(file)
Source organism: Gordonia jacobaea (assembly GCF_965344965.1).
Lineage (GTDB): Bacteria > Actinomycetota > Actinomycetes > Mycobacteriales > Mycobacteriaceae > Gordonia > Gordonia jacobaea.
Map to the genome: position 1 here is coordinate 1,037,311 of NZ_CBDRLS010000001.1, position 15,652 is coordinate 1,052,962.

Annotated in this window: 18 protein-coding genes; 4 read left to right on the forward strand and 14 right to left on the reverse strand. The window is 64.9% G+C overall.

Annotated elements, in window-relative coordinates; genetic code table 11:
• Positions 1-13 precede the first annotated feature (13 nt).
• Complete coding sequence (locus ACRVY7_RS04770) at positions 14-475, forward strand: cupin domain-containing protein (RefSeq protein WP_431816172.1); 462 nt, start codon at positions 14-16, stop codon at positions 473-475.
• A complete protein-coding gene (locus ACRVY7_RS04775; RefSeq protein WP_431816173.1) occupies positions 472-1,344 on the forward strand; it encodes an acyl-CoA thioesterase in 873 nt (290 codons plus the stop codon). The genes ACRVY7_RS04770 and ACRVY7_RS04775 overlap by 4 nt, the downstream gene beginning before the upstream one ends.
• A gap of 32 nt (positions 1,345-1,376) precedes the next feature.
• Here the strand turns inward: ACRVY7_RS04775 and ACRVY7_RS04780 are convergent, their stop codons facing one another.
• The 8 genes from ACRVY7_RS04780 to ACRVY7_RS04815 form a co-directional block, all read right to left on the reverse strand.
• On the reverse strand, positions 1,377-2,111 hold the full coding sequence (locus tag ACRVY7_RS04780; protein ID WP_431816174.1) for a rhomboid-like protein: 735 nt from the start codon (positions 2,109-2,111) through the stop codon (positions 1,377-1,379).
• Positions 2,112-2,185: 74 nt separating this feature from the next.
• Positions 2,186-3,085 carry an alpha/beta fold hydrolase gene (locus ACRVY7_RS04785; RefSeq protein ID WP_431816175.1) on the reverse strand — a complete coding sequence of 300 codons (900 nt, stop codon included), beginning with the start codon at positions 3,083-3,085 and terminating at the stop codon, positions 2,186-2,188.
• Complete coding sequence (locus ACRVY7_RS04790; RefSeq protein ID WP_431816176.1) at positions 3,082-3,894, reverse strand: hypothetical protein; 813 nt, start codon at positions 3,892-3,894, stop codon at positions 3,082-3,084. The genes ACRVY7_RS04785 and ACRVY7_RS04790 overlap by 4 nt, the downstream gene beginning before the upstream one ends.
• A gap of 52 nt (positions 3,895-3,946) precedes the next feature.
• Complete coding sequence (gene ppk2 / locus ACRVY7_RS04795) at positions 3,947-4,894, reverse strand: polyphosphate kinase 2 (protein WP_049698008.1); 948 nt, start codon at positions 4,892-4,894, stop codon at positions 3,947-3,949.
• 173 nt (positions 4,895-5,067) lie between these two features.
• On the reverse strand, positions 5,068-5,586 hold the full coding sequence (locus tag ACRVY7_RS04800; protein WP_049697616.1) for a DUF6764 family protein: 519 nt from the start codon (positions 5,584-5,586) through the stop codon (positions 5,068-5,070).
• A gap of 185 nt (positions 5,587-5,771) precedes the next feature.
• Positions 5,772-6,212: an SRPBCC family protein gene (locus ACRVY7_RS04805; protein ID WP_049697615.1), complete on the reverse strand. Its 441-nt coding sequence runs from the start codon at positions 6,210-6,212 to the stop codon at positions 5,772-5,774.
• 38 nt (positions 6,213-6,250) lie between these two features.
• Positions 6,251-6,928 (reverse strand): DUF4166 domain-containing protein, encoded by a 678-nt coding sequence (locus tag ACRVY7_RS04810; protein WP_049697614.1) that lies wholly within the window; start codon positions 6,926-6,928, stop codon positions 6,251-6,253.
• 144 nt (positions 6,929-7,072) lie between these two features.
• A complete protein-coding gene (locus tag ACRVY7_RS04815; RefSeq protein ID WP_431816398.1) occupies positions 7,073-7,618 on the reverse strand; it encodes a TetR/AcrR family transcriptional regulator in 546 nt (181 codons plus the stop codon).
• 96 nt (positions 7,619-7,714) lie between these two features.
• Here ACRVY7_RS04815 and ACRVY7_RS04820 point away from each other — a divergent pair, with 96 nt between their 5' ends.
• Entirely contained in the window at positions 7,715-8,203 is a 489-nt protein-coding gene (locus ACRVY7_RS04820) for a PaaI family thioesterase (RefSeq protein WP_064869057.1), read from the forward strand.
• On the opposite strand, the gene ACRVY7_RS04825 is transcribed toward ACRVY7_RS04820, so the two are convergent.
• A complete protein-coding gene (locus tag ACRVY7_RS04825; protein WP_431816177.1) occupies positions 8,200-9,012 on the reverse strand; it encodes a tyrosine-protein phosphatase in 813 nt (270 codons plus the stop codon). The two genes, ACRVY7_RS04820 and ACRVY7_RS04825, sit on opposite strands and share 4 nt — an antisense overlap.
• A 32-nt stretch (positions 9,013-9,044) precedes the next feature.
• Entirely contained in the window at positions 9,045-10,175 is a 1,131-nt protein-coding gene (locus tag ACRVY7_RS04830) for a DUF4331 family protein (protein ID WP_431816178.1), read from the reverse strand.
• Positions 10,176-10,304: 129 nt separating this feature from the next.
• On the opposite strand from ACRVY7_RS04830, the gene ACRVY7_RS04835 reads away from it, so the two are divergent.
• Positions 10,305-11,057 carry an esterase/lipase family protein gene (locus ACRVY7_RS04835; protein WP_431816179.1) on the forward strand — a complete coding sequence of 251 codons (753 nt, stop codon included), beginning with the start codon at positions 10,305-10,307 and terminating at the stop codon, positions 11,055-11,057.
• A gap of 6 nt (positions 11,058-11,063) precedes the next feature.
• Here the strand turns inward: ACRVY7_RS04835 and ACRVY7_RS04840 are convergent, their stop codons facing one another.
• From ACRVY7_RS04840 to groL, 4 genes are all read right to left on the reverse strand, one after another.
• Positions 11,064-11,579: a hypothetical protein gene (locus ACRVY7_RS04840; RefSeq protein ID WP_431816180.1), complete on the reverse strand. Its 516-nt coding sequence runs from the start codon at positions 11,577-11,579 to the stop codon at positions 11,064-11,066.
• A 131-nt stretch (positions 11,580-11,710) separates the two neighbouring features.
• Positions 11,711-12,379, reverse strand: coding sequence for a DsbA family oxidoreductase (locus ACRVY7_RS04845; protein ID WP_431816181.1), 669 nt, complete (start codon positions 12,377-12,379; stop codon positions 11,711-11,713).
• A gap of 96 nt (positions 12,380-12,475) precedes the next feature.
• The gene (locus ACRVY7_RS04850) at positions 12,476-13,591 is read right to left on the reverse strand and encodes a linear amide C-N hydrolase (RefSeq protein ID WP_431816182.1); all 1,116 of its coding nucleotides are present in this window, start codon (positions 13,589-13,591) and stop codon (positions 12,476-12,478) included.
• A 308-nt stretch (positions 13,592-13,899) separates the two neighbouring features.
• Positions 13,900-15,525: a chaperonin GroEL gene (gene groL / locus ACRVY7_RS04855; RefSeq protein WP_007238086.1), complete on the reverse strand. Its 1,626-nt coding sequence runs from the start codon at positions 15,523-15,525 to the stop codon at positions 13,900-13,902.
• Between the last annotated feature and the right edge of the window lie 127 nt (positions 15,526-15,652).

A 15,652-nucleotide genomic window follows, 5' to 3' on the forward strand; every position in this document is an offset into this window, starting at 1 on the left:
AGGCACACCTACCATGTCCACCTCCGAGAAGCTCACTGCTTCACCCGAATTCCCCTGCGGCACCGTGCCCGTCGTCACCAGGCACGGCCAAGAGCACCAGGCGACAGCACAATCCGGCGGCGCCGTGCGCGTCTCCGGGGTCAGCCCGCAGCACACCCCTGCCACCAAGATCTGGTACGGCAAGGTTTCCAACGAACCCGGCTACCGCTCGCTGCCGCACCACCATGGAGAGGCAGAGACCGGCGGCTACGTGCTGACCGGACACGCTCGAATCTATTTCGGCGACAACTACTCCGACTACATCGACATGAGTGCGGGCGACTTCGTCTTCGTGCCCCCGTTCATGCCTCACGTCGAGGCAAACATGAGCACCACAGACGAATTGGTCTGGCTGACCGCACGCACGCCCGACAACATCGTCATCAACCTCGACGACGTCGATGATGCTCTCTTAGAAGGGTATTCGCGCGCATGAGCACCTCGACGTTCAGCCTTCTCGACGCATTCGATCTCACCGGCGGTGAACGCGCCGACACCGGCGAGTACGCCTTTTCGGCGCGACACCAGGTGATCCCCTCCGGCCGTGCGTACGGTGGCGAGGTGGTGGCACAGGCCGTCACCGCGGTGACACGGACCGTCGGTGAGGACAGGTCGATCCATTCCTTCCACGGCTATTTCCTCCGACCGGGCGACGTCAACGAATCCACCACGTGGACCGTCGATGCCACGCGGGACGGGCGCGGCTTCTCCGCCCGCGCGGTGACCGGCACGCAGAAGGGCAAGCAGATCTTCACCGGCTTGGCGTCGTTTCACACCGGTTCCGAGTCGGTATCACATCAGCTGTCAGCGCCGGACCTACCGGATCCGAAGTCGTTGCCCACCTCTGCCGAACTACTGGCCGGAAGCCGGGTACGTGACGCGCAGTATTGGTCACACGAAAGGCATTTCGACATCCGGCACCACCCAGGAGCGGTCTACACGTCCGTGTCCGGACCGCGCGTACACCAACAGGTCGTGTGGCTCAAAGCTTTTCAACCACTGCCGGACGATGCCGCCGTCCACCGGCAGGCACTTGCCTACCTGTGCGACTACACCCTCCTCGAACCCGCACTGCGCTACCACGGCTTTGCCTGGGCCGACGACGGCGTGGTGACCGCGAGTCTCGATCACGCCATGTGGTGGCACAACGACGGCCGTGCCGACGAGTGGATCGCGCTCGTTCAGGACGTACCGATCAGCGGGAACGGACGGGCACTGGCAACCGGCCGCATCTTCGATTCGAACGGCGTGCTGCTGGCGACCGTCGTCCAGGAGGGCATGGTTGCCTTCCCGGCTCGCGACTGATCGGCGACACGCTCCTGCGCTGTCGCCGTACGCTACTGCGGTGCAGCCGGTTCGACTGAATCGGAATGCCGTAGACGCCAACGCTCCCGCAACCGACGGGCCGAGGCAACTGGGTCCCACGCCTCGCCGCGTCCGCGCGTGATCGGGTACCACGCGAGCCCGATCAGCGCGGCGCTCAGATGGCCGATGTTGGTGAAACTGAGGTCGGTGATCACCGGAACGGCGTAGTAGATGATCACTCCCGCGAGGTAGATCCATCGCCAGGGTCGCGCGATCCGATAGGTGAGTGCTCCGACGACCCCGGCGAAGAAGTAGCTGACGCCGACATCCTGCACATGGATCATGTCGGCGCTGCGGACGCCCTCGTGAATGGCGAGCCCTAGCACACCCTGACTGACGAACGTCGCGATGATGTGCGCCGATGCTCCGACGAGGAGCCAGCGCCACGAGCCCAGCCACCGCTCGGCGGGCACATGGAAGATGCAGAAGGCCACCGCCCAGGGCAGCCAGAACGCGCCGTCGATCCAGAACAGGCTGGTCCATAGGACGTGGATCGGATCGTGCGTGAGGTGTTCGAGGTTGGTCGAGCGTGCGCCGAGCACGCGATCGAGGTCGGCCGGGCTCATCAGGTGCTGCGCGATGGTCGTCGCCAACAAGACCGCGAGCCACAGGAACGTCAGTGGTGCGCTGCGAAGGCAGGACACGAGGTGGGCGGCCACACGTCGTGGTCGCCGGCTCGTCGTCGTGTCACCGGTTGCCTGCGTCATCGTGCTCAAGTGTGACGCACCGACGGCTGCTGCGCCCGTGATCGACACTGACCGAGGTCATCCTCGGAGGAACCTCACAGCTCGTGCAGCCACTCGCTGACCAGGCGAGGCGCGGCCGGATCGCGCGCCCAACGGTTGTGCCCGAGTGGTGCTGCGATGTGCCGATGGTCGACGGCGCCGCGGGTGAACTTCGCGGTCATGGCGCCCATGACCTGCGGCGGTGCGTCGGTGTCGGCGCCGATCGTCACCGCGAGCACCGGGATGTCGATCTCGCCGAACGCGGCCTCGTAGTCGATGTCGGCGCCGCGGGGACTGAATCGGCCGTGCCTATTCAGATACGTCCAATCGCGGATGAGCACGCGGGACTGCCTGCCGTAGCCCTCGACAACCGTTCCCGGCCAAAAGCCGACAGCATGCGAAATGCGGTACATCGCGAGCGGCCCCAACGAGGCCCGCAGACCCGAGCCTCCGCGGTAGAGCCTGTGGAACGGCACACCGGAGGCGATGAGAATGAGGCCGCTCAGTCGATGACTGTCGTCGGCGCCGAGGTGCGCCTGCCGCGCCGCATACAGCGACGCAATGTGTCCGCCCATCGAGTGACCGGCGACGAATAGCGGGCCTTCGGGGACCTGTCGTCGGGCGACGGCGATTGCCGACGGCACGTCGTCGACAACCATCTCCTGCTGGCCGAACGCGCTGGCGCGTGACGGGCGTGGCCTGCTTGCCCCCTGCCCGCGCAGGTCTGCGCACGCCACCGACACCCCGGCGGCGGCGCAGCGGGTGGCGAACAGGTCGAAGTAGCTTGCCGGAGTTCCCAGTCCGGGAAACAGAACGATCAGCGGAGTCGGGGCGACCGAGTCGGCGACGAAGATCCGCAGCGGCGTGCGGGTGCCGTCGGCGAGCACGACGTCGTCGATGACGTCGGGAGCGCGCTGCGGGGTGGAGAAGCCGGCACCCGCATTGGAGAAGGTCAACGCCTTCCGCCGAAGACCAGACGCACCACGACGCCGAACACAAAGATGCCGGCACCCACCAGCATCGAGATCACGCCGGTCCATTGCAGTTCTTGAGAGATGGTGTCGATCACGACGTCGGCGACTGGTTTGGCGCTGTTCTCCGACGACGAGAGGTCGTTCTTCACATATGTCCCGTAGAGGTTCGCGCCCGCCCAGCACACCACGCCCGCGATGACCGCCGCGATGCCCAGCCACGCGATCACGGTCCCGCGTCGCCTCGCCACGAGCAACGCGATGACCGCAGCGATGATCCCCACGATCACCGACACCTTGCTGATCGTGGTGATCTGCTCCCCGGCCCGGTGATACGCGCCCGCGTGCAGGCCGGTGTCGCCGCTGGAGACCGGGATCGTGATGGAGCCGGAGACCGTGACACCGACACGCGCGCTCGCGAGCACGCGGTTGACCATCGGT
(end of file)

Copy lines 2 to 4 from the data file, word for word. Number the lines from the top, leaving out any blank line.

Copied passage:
Lineage (GTDB): Bacteria > Actinomycetota > Actinomycetes > Mycobacteriales > Mycobacteriaceae > Gordonia > Gordonia jacobaea.
Map to the genome: position 1 here is coordinate 1,037,311 of NZ_CBDRLS010000001.1, position 15,652 is coordinate 1,052,962.

Annotated in this window: 18 protein-coding genes; 4 read left to right on the forward strand and 14 right to left on the reverse strand. The window is 64.9% G+C overall.